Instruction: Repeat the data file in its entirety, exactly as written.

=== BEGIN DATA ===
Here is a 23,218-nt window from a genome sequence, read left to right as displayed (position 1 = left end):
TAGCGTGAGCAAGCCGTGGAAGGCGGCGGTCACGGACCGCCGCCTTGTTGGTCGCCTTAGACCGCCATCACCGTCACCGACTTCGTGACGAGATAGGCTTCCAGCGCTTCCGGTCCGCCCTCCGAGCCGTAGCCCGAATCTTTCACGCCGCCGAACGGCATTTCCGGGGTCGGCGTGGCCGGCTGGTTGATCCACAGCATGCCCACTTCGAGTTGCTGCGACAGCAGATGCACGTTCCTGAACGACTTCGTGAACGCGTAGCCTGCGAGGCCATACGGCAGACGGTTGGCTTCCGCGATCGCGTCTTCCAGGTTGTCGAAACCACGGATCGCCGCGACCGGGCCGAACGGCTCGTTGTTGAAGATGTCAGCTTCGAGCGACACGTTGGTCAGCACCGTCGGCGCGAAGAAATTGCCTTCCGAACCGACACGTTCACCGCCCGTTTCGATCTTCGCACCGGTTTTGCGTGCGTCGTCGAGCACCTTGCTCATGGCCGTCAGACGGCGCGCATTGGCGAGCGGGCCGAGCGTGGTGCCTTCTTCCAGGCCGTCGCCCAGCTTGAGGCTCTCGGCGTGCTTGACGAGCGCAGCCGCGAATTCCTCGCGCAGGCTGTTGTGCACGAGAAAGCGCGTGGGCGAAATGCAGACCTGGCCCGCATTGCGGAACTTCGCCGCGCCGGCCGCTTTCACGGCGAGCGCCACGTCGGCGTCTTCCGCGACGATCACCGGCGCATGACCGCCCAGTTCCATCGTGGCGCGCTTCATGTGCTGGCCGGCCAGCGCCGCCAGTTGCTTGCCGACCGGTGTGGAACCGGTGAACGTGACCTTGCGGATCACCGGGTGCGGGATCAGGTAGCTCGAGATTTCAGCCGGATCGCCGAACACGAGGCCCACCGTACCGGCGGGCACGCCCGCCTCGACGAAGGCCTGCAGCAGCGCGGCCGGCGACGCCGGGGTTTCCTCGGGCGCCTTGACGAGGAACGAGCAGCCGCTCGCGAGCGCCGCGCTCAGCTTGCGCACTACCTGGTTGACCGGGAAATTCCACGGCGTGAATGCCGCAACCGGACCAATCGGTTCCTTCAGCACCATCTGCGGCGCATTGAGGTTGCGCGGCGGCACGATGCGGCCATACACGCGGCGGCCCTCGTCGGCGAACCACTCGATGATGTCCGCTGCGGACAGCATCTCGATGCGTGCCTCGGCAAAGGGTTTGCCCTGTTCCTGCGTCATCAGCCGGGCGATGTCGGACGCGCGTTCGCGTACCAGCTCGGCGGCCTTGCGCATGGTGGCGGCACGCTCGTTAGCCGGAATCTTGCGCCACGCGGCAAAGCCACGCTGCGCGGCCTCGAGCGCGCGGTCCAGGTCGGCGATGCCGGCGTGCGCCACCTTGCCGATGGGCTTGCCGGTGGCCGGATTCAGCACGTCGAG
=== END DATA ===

Here is a 23,218-nt window from a genome sequence, read left to right as displayed (position 1 = left end):
TAGCGTGAGCAAGCCGTGGAAGGCGGCGGTCACGGACCGCCGCCTTGTTGGTCGCCTTAGACCGCCATCACCGTCACCGACTTCGTGACGAGATAGGCTTCCAGCGCTTCCGGTCCGCCCTCCGAGCCGTAGCCCGAATCTTTCACGCCGCCGAACGGCATTTCCGGGGTCGGCGTGGCCGGCTGGTTGATCCACAGCATGCCCACTTCGAGTTGCTGCGACAGCAGATGCACGTTCCTGAACGACTTCGTGAACGCGTAGCCTGCGAGGCCATACGGCAGACGGTTGGCTTCCGCGATCGCGTCTTCCAGGTTGTCGAAACCACGGATCGCCGCGACCGGGCCGAACGGCTCGTTGTTGAAGATGTCAGCTTCGAGCGACACGTTGGTCAGCACCGTCGGCGCGAAGAAATTGCCTTCCGAACCGACACGTTCACCGCCCGTTTCGATCTTCGCACCGGTTTTGCGTGCGTCGTCGAGCACCTTGCTCATGGCCGTCAGACGGCGCGCATTGGCGAGCGGGCCGAGCGTGGTGCCTTCTTCCAGGCCGTCGCCCAGCTTGAGGCTCTCGGCGTGCTTGACGAGCGCAGCCGCGAATTCCTCGCGCAGGCTGTTGTGCACGAGAAAGCGCGTGGGCGAAATGCAGACCTGGCCCGCATTGCGGAACTTCGCCGCGCCGGCCGCTTTCACGGCGAGCGCCACGTCGGCGTCTTCCGCGACGATCACCGGCGCATGACCGCCCAGTTCCATCGTGGCGCGCTTCATGTGCTGGCCGGCCAGCGCCGCCAGTTGCTTGCCGACCGGTGTGGAACCGGTGAACGTGACCTTGCGGATCACCGGGTGCGGGATCAGGTAGCTCGAGATTTCAGCCGGATCGCCGAACACGAGGCCCACCGTACCGGCGGGCACGCCCGCCTCGACGAAGGCCTGCAGCAGCGCGGCCGGCGACGCCGGGGTTTCCTCGGGCGCCTTGACGAGGAACGAGCAGCCGCTCGCGAGCGCCGCGCTCAGCTTGCGCACTACCTGGTTGACCGGGAAATTCCACGGCGTGAATGCCGCAACCGGACCAATCGGTTCCTTCAGCACCATCTGCGGCGCATTGAGGTTGCGCGGCGGCACGATGCGGCCATACACGCGGCGGCCCTCGTCGGCGAACCACTCGATGATGTCCGCTGCGGACAGCATCTCGATGCGTGCCTCGGCAAAGGGTTTGCCCTGTTCCTGCGTCATCAGCCGGGCGATGTCGGACGCGCGTTCGCGTACCAGCTCGGCGGCCTTGCGCATGGTGGCGGCACGCTCGTTAGCCGGAATCTTGCGCCACGCGGCAAAGCCACGCTGCGCGGCCTCGAGCGCGCGGTCCAGGTCGGCGATGCCGGCGTGCGCCACCTTGCCGATGGGCTTGCCGGTGGCCGGATTCAGCACGTCGAG